This fall, while I was reorchestrating my revised opera, I made virtual instruments a bigger part of my process than ever before. Most of us who use notation programs (I use Finale) rely, at least to some extent, on decent midi playback of our music, though at the same time most of us working professionally as composers know you can only rely on that playback to give you limited usable intelligence.
It is also generally agreed upon - at least in the circles in which I run - that midi playback in the professional engraving programs (by which, for now, I mean Finale, Sibelius, and, I guess, Dorico) is clunky and difficult to control. The concert music composers (for lack of a better term) I've spoken with who make a real effort to create high quality, realistic midi mock-ups of their compositions, almost to a one, do the actual midi manipulation in a DAW such as Logic or Cubase, rather than attempting to fight with the notation software. So the process is something like, compose the piece in the notation program using the built-in, inferior sounds, then export a midi file, open in the DAW, and really perfect the midi rendition of the piece. (And there may be a very good reason for doing this - like entering the piece into a competition, or trying to secure a commission for it.)
Interestingly, in my green foray into this world, I discovered that for composers working in film and video games, the process is reversed. That is to say, composition takes place in the DAW - often with the piano roll editor as the main composing environment - and then, only if necessary, the midi may be brought into a notation program to generate parts and a score for live musicians, who will only set eyes on this music if the budget allows it. I've learned a bunch about this world by hanging out on the vi-control forum, where I always feel very much like an alien (in a mostly enjoyable way).
Never one to be satisfied with the conventional wisdom, I spent a good part of the fall trying to master the vagaries of Finale's "Human Playback" system - which is the built-in system of translating musical notation into midi events. For instance, the presence of staccato markings over specific notes in the score needs to trigger a switch to the staccato sample, say on cello, so that you're not just hearing the same sound with shorter note values, but a different sample altogether - one actually played staccato. I struggled with customizing Finale's Human Playback settings for use with "third party" sample libraries (i.e. not the built-in Garritan samples) for the entirety of the orchestrating process, until, by the end, I had gotten quite good at it - and also come to understand the real limitations of manipulating midi data in a program like Finale (it is less limited, I think, than a lot of people realize, and yet still... quite limited. I dream of writing a tome on the subject).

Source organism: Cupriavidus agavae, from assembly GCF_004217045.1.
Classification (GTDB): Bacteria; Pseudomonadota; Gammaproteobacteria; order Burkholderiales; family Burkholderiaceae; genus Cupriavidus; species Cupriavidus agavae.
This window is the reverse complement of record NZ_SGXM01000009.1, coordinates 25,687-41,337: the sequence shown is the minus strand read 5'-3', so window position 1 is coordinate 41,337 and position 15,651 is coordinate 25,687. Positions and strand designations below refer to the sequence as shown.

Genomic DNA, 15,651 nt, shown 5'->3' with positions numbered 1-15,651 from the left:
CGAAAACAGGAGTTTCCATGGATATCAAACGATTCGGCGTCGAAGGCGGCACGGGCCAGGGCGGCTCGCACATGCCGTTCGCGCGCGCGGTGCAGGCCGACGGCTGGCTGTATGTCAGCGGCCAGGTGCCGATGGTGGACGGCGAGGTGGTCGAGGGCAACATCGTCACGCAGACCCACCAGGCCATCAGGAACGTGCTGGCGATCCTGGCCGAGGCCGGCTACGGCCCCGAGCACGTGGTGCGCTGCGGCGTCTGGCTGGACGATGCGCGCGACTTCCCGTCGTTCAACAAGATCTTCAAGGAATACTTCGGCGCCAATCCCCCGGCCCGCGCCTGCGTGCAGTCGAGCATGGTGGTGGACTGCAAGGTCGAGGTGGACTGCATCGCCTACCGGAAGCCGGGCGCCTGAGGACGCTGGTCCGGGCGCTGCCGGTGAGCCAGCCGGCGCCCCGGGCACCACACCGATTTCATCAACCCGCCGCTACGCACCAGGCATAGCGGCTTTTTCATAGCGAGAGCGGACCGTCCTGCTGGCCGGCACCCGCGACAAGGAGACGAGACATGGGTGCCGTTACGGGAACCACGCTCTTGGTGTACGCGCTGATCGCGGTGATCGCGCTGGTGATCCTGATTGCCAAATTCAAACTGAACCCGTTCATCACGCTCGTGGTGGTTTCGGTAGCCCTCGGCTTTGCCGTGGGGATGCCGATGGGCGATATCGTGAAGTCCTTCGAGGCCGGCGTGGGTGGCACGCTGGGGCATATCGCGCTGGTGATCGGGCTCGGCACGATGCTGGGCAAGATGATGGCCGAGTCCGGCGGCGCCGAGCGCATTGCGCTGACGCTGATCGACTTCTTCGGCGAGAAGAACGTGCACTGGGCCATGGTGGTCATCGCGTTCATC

When I was done orchestrating and preparing parts, I spent the last couple of weeks of 2016 doing an elaborate midi mock-up of one of the opera's scenes - the finale of Act I. I already had the pretty-goodish midi demo generated directly from Finale, but I wanted to see if I could achieve something better. I think, in a way, it was my way of not being able to let go of the project that had consumed so many years of my life. The result has clear strengths and weaknesses. Any midi mockup of a human voice begs a lot from a listener, and I'll understand if you don't survive nearly 9 minutes of this. But the voices here aren't actually that bad (the soloists are Vienna Symphonic Library's Vienna Solo Voices) - there are even a few moments where I think they sound genuinely pretty! Also - if you feel like fast forwarding to about the middle, the character of the music changes from dissonant contemporary art music to a lilting, ensemble mariachi number (and there's a lovely little guitar cadenza right at the end).
When I was done with that, I finally let myself let the opera go, and tried my mockup skills on someone ELSE's music. Here's a quick job I did of Stravinsky's "Greeting Prelude," which is an adorable little version of Happy Birthday he wrote in celebration of Pierre Monteux's birthday. I entered the score into Finale, exported midi, and then played around for a couple of days in Logic:
After that, my semester started (after a fall sabbatical) and I was mad busy. Didn't really have time to play around with this stuff much. But then, in a composition lesson, a student played me some film music that had inspired him - just for piano and cello. More and more students' first exposure to music composition these days is via films, and, to an even larger extent, video games. Hearing the piece he played me, I thought - here's an interesting challenge. Write a piece totally unlike myself, a pretty and sad bit of film music, and write TO a sample library (i.e. write specifically with my virtual instrument's capabilities in mind, rather than thinking of the human who would ultimately play it, with the midi playback just a stopgap facsimile of the real thing). I picked up this very cool cello library by Cinesamples - called Tina Guo Acoustic Legato Cello - and wrote this short little romantic/filmy thing. My goal initially was just to be convincing and realistic, but like any music I work on, I grew to like it a good deal - you have to.
That's a little walk through some of the virtual music making I've been doing - mainly just to teach myself this world, and also to find a point of connection with some of my students. But I think also because I love the idea of just working up a complete thing, something not requiring interpretation or expensive rehearsals... something I just have and can share. I think that's what drew me to making rock albums. Not exactly sure where this little adventure takes me, and not sure how long I can dabble with it in the face of upcoming projects. But for the time being, I am a happy dabbler.